Hamilton’s Daveed Diggs asks what 4th of July means to Black people
The actor believes the BLM movement and anti-police brutality protests are in response to a system 'that is trained to treat Black life differently.'
Actor Daveed Diggs is calling on Black Americans to examine the meaning of Independence Day as we celebrate the 4th of July holiday.
“What to my people is the Fourth of July?” the Hamilton star asks in a video that depicts historical images of slaves compared with visuals of some of the violence that has erupted at nationwide protests over police brutality and racial injustice.
Inspired by Fredrick Douglass’ 1852 speech What to the Slave is the Fourth of July?, Diggs recites in the clip “My people who are failed every day by every country … terrorized by fire … we have cried salt baths for our kids.”
The Oakland-born artist and activist hit up CBS This Morning to discuss the video and Douglass’ powerful message. He told host Gayle King the speech captures “the desire to hold America accountable.”
Watch his 4th of July message via the clip below.
During his conversation with King, Diggs recalled his emotions the first time he read Douglass’ words.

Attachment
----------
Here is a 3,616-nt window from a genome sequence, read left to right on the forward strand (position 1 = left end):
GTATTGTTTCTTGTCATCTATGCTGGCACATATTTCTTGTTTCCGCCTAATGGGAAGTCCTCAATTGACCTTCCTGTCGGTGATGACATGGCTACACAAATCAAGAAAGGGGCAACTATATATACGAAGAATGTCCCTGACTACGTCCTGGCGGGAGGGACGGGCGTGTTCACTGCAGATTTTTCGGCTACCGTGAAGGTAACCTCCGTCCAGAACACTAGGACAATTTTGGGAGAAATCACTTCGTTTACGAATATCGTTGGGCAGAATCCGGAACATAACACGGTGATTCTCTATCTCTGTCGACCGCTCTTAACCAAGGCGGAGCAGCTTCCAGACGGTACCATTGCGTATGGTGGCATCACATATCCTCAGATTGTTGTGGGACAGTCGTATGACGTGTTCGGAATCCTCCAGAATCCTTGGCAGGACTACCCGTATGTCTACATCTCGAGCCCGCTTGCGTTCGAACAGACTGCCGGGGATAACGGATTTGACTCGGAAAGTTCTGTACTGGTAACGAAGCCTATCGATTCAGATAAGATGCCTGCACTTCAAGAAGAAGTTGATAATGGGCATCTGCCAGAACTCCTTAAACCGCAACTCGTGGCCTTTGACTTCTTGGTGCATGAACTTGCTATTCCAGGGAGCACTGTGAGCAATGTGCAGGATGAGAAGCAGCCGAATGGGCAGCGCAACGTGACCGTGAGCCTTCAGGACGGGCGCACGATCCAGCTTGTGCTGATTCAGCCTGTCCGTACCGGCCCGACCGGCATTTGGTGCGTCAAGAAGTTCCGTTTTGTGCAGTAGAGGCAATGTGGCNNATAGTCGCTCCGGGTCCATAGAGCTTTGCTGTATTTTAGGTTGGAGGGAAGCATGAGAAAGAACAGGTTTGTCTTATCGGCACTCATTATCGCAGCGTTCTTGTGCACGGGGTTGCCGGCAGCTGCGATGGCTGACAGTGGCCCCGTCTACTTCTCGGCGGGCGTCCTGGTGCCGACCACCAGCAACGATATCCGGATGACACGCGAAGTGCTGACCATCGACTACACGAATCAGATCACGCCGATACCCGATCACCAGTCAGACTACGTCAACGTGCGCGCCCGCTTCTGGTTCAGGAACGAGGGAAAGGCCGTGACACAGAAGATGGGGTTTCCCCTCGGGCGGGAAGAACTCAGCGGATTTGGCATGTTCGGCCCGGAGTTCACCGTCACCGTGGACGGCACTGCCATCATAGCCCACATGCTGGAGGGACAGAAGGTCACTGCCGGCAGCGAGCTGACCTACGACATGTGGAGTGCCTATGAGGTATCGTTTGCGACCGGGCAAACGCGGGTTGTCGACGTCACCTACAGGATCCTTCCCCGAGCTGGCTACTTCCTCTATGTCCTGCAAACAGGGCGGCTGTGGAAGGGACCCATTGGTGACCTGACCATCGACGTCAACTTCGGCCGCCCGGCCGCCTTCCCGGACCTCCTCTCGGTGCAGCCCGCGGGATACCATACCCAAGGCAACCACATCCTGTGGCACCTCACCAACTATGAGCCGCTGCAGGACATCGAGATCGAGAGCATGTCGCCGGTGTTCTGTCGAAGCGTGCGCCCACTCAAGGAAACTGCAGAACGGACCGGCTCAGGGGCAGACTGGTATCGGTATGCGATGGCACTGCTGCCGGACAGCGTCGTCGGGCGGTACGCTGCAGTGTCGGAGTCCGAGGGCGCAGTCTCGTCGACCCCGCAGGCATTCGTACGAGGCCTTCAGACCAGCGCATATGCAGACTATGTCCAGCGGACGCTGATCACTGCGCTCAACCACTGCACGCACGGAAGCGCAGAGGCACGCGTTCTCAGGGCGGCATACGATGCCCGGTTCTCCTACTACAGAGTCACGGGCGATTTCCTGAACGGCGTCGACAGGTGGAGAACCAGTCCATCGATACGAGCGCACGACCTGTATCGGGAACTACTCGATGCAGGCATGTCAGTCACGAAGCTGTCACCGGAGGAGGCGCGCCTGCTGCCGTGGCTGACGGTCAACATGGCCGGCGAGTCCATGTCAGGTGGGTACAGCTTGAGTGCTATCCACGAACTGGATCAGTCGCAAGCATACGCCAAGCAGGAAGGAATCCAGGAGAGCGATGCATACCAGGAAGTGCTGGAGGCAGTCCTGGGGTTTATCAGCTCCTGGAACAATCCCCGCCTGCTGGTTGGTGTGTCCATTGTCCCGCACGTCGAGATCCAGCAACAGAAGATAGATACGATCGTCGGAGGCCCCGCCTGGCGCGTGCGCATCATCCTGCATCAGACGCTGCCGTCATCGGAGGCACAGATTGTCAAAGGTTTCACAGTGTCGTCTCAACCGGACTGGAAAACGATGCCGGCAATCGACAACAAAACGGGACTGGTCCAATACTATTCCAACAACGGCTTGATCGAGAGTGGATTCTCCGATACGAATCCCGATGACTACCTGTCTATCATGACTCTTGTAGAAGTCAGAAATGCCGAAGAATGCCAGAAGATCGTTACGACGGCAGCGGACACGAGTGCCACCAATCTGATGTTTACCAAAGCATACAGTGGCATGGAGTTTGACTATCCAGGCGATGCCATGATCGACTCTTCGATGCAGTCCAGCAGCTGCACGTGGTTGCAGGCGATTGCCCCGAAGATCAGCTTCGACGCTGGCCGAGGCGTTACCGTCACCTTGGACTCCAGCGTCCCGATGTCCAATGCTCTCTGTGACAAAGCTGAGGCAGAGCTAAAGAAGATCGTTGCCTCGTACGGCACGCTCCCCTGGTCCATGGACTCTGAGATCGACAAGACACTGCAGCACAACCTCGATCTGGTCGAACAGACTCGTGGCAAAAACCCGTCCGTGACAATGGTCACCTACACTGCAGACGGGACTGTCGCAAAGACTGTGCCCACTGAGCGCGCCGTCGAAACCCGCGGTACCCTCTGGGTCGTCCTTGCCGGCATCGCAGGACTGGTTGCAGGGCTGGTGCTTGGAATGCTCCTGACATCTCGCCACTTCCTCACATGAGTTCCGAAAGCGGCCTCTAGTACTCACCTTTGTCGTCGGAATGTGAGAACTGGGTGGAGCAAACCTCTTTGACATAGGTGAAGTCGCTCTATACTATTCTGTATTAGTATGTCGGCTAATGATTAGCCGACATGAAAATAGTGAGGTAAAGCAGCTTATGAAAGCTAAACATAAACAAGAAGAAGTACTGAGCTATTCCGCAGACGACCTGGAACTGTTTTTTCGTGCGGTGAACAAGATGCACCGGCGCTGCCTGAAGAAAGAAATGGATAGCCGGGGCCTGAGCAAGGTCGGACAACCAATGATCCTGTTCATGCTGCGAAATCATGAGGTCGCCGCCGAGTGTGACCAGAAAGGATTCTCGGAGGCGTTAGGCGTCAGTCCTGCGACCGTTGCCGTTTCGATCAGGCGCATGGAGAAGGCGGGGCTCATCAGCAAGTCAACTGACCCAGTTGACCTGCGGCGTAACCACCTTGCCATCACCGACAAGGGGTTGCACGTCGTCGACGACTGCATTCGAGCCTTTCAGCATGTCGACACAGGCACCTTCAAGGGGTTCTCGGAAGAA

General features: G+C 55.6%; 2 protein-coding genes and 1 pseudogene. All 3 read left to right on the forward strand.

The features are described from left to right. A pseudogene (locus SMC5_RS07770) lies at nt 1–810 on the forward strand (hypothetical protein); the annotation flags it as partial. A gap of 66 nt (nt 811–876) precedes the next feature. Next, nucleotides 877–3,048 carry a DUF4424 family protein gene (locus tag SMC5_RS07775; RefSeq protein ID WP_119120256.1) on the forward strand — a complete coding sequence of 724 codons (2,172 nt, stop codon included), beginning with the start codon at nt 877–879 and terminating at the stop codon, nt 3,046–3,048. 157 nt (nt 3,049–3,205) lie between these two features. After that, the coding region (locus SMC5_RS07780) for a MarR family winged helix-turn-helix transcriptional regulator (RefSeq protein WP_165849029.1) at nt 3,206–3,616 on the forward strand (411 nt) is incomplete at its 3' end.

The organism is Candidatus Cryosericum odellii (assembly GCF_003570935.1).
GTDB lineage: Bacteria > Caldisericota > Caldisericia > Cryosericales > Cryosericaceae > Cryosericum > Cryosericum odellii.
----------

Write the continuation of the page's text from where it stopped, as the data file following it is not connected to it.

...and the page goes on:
“I had the opportunity to play Frederick Douglass for an upcoming piece for Showtime called The Good Lord Bird, and as part of that performance, I performed excerpts from the Fourth of July — from his “What to the Slave is the Fourth of July” speech,” he explained.
“And so I remember the first time I read that speech and how poignant and how contemporary, really, a lot of the points still felt 170 years later… modernizing it, I jumped at the opportunity. And what they came up with was brilliant,” Diggs continued.
He went on to note that the message “manages to capture a lot of the feeling of the moment and a lot of the desire to hold America accountable, and to keep those kind of discussions going beyond just the moment that we’re in.”
Diggs then recalled his own experiences with law enforcement, and one specific encounter before he moved to Los Angeles to perform in Hamilton.
“I got snatched off of my bicycle by police officers and thrown up against a fence because I fit a description,” he said.
Happy to be able to contribute voice to this piece. https://t.co/pOKRYD9Fn5
So much love to the incredible writing team: @wkamaubell, @safiamafia, @camonghne, @idrisgoodwin, @illuminatemics, @pharoahemonch, @AngelNafis, @Danez_Smif, @LadyWhitehead
— Daveed Diggs (@DaveedDiggs) July 2, 2020
He previously told The Guardian that his Jewish mother and Black father warned him early on that police would treat him differently than many of his peers.
“Between the ages of 22 and 25, I got pulled over maybe almost 40-something times, never got a ticket,” he shared with King.
Diggs believes the Black Lives Matter movement and anti-police brutality demonstrators are in response to a system “that is trained to treat Black life differently.”
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